Report after report suggests that Americans have become wary of homeownership and prefer the lack of commitment that often accompanies renting.

These reports leave readers with the distinct impression that the future of America is one where citizens embrace the nomad lifestyle, with uncertain urban dwellers moving from apartment-to-apartment with backpacks filled with Ramen noodles in tow. (Okay, so the economy did revive many of these fears).

But one group who should be rather wary of homeownership says this just isn't the case.

Fannie Mae’s recent survey of delinquent borrowers – a group who should be rather pessimistic about homeownership right now – finds that individuals in this group are still committed to the idea of homeownership despite recent difficulties.

The report put together by Steve Deggendorf, director of business strategy and economic and strategic research at Fannie Mae, found that in the past year delinquent borrowers have become much more positive about housing.

As they watch home prices rise, they begin to believe that what they’re fighting for is a long-term investment.

Although there have been plenty of reports doubting whether homeownership is a highly profitable investment tool in the long run (like this one from the Reason Foundation), the American Dream remains, the Fannie Mae report suggests. Back in 2011, a report from Pew Research still showed homeownership as a solid investment choice.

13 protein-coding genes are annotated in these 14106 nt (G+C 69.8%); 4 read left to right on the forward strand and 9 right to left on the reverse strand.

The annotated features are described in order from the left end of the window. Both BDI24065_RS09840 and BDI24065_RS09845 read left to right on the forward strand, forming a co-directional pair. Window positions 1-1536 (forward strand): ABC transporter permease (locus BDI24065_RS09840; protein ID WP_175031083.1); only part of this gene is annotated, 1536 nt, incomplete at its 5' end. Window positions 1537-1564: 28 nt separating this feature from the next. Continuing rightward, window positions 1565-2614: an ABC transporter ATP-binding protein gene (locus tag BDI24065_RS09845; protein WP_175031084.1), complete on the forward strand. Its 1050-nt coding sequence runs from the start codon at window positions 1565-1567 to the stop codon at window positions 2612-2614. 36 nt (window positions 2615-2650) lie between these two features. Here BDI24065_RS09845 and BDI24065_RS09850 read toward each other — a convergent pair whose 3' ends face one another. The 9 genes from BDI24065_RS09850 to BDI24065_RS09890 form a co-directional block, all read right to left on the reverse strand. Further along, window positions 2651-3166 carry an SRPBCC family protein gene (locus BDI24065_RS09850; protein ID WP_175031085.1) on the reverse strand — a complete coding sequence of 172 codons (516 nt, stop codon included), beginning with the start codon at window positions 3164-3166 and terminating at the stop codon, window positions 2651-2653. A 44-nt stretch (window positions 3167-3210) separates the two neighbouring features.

The study says most delinquent borrowers surveyed still believe in the financial and lifestyle benefits of homeownership.

The reality is delinquent borrowers do still feel somewhat less strongly on the ideals of owning a home when comparing their scores to the general population of borrowers, but they remain confident regardless.

When asked if renting or homeownership is better for building up wealth, 74% of delinquent borrowers sided with owning. Seventy-percent said it was better in terms of their overall tax situation, while 73% said ownership is better than renting when it comes overall financial health.

Delinquent borrowers also want to save their homes, but where they are not succeeding is when it comes to refinancing.

The report says delinquent borrowers report more barriers to refinancing mortgages when comparing their experiences to the general borrowing population.

Some of those barriers include not qualifying for a refinanced loan and not trusting lending institutions.

But aside from that, homeownership remains a dream for most of them even if they are facing a few dark hours in the process of keeping the dream alive.